I WAS born and raised across the bridge from my homeland, just a few kilometres away. And, just like every other person I know, I am always trying to get to the closest point to spot its mountains, especially during the day, when there are clear blue skies; or simply trying to spot the lights of its cities after sunset.
This is a traditional activity done during gatherings, or while visiting cities outside of Amman that are are closer to the borders. If we are lucky enough, in some areas we can see Jerusalem, the eternal capital of Palestine.
One of the most special spots is down in the Jordan Valley, at the Holy Baptism site close to the Dead Sea, where the distance between the two banks of the river is literally ten steps crossing the very subtle river-level horizontally. But this is the longest distance, since we are not allowed to cross. My people have been condemned to exile for the past 75 years.
And I am one of the millions of Palestinians in exile who cannot return; nor can I cross the river. Thirty-five long years out of 75 longer, and, being a third generation of the Nakba, I am allowed only to find the nearest spots on my side of the border, and to imagine how the cities of Palestine look in comparison with what I see in pictures.
Sometimes, if I am lucky enough and it is a little quiet, I can imagine walking down the streets of Yafa, Haifa, Nazareth, Nablus, Jenin, Beit Jala, and many more.
MY GRANDFATHER, Eliya Khoury, was forcibly expelled from Palestine when my father was a teenager. My grandfather was the Episcopal priest of Ramallah, and was known for always standing alongside the oppressed. His commitment to the rights of our people was too much for the Israeli occupation to handle. One day in 1969, he was expelled to Jordan, with others.
He was later consecrated as a bishop in the diocese of Jerusalem, working to support the well-being of our people in exile, and being referred to even by Margaret Thatcher as a “man of peace”. But, still, the Israeli occupation has made it virtually impossible for my family to regain the status that we had before the occupation. But not only that: I am not even allowed a permit to visit and pray in my grandfather’s church.
As for my many failed attempts to visit, which were mostly ignored, the hardest part of being denied entry was during Christmas. As a Christian, originally from Palestine, I am even denied the opportunity to celebrate the birth of Jesus Christ in Bethlehem, his birthplace, and in the Church of the Nativity, which marks where Christ was born. I am denied my simplest right as a Christian, my right to pray, worship, and celebrate the Holy Spirit. I am denied this because I am Palestinian. But, even more importantly, I am denied the right to follow the traditions that my family followed in Palestine for centuries before the occupation.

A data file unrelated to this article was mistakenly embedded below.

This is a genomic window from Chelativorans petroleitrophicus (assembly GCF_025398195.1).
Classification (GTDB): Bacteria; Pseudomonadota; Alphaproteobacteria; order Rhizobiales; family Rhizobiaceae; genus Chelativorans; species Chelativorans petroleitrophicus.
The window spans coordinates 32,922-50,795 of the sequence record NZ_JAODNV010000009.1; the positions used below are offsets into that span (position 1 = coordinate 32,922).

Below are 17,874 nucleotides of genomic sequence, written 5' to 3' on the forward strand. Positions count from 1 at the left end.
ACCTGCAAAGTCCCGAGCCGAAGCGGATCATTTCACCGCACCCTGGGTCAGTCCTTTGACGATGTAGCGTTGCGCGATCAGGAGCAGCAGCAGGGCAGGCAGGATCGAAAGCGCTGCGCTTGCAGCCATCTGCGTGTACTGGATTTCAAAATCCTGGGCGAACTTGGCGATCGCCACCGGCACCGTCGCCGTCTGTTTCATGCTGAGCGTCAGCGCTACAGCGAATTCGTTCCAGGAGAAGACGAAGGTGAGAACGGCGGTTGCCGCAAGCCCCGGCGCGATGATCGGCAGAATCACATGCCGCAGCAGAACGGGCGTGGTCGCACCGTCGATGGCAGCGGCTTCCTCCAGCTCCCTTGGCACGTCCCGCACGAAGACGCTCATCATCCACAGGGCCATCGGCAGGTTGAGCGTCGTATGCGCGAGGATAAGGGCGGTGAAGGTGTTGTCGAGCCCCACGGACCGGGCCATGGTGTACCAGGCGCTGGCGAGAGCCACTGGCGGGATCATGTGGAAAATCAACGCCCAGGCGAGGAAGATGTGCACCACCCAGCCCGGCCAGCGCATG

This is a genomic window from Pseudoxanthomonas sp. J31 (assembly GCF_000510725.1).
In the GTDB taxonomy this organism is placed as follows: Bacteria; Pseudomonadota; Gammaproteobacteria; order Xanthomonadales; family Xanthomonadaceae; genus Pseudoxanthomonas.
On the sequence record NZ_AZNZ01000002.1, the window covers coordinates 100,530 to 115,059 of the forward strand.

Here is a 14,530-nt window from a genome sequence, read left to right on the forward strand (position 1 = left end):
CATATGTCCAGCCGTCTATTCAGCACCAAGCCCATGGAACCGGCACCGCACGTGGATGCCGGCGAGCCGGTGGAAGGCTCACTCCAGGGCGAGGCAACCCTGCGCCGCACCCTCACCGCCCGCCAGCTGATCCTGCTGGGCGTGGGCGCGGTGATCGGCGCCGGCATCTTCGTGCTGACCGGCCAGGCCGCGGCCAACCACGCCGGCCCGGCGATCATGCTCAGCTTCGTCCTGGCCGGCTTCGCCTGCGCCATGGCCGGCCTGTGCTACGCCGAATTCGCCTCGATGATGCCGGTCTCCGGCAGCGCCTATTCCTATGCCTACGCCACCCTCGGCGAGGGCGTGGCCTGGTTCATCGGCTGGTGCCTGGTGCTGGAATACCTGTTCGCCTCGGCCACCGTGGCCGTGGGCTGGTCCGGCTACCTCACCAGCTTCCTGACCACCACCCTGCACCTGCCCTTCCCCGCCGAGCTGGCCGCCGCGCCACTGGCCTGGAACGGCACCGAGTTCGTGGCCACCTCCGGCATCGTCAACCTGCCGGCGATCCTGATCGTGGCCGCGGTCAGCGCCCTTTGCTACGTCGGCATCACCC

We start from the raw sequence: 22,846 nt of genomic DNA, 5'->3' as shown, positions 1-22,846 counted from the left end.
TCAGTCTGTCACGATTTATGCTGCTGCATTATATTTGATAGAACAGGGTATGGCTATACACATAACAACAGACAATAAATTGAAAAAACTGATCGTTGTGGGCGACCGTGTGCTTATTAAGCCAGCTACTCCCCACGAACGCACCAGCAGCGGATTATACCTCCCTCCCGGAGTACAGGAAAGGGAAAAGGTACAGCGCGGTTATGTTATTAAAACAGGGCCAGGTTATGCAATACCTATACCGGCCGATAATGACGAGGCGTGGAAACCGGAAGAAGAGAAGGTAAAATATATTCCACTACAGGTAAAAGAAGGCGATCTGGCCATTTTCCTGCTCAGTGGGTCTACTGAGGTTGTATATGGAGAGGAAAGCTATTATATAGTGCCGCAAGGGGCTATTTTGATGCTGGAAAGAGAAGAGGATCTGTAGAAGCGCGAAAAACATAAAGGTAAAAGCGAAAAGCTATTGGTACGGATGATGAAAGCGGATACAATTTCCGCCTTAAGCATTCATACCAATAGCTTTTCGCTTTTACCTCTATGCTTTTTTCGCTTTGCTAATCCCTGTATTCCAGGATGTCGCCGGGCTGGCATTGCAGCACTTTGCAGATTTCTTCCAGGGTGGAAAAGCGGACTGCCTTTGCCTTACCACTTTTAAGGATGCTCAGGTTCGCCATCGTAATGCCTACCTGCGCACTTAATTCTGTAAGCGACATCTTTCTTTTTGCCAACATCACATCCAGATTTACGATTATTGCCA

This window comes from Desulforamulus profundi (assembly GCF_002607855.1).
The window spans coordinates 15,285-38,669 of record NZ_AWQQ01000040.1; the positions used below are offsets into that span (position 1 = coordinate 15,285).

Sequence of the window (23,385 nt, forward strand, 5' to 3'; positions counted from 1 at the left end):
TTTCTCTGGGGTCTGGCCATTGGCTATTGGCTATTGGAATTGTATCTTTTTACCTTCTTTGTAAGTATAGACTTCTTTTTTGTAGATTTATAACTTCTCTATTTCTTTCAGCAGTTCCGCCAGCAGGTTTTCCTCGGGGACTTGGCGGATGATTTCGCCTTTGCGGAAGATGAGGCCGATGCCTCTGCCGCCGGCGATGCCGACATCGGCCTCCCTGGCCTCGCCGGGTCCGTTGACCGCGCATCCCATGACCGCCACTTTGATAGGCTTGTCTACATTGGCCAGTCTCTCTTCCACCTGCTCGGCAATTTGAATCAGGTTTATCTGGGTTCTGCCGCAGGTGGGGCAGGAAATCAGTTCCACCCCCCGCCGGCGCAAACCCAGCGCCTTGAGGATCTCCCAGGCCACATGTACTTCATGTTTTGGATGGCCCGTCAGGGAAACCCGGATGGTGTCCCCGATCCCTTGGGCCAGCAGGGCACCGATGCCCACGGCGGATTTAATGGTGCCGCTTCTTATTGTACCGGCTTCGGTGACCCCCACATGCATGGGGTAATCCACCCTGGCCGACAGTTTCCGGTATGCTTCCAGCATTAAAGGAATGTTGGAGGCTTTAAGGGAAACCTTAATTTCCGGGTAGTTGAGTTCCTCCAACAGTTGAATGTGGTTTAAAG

As is true every year, I am thankful for technology that enables me to see all the celebrations on different social-media outlets: tree lightings, church Scouts, and the mana’eesh (traditional pastries) carts on the streets, which you can almost smell. All the beautiful Palestinian women dressed in their thoub, the traditional Bethlehem dress, walking down the streets giving out sweets, while other groups dance the dabkeh to a Middle Eastern version of “Jingle bells”.
I also see people from different backgrounds, ethnicities, and religions celebrating Christmas in Bethlehem. But I am denied entry. I watch as I cross my fingers on my face and down my chest, praying to the Father, Son, and Holy Spirit that the next year I will be in between these crowds, giving hope of return to everyone who is sitting in front of a screen and making the same wish as I am.
THIS YEAR, I am still forcibly away from my homeland, but closer in faith in my right to return. This year, I am thankful for my resilience, having grown up as a Palestinian Christian, which, in some cases, has been a struggle to prove that I have the right to stand up for my people, no matter what their religion is or what the differences are. We are one people, and we are all treated as one by those who have denied my right to celebrate.
This year, I realised that being a Palestinian in exile meant that everything in me could be tested, except for my patience. This year, I shall continue to thrive in spreading the message of love, humanity, and freedom. Most importantly, this year, I realised, more than ever, how true a quotation from Mahmoud Darwish is: “To be a Palestinian means to be afflicted with incurable hope.”
Hiba Khoury is a Palestinian Christian who is living in Jordan